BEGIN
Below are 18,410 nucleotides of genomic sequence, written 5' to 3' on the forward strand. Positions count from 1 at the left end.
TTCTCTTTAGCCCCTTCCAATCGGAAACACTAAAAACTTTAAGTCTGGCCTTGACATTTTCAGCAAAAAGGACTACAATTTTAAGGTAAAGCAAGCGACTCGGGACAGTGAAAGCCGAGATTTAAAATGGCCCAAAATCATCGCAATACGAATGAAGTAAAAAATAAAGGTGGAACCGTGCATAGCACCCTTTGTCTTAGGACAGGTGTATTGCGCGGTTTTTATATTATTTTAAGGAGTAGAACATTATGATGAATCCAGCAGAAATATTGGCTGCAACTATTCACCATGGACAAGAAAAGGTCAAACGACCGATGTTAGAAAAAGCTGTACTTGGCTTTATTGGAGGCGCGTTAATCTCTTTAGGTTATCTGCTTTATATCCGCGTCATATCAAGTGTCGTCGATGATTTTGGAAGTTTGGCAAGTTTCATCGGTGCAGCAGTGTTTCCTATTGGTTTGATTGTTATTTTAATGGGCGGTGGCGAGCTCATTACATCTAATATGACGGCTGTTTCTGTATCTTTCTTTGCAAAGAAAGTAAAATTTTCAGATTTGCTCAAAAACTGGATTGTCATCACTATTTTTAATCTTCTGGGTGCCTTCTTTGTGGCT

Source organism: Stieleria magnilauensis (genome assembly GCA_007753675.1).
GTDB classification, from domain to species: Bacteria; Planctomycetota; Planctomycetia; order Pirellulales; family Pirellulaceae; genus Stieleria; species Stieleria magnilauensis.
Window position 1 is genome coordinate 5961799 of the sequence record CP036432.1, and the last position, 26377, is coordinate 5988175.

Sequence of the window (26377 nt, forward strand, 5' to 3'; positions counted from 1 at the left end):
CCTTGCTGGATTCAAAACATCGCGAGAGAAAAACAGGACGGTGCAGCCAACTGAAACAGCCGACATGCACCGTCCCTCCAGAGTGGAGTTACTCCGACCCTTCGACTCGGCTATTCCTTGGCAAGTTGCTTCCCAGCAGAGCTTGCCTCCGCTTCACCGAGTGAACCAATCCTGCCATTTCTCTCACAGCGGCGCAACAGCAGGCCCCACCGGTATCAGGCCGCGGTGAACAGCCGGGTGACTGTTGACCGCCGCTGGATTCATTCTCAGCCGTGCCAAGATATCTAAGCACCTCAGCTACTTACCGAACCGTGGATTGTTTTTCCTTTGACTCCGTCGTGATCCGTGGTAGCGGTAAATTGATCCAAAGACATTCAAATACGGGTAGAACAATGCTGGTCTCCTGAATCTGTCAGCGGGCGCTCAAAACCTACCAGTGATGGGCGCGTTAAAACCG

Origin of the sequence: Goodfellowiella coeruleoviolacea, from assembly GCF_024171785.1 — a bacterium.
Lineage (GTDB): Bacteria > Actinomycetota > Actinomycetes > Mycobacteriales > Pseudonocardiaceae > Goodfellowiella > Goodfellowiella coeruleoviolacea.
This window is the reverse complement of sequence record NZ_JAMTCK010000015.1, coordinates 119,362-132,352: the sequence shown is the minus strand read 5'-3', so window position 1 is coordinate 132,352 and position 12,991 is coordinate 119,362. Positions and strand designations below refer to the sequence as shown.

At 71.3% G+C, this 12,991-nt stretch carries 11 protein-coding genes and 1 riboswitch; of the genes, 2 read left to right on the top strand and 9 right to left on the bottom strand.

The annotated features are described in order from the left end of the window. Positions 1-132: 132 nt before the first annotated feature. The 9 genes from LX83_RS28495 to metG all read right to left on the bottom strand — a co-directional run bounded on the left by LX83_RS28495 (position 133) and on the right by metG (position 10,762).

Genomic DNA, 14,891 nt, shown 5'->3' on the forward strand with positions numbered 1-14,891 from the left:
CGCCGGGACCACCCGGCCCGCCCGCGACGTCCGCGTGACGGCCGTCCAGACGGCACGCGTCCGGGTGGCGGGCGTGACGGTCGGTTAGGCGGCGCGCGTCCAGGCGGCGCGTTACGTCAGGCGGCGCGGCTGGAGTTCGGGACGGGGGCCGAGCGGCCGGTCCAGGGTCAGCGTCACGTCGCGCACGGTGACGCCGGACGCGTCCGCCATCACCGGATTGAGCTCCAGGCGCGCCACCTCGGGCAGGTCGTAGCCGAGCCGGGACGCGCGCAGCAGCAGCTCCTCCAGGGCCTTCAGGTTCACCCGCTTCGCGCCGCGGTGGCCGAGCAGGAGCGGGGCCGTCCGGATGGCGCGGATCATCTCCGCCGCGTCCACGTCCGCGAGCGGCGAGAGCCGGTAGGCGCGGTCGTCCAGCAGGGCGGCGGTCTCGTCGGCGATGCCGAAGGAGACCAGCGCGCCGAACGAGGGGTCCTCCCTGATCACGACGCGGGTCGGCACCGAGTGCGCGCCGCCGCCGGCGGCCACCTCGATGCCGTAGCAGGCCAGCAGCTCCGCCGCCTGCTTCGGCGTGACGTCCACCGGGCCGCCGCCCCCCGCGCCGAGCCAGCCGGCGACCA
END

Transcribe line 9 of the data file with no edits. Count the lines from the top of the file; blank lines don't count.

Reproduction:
Lineage (GTDB): Bacteria > Actinomycetota > Actinomycetes > Mycobacteriales > Pseudonocardiaceae > Goodfellowiella > Goodfellowiella coeruleoviolacea.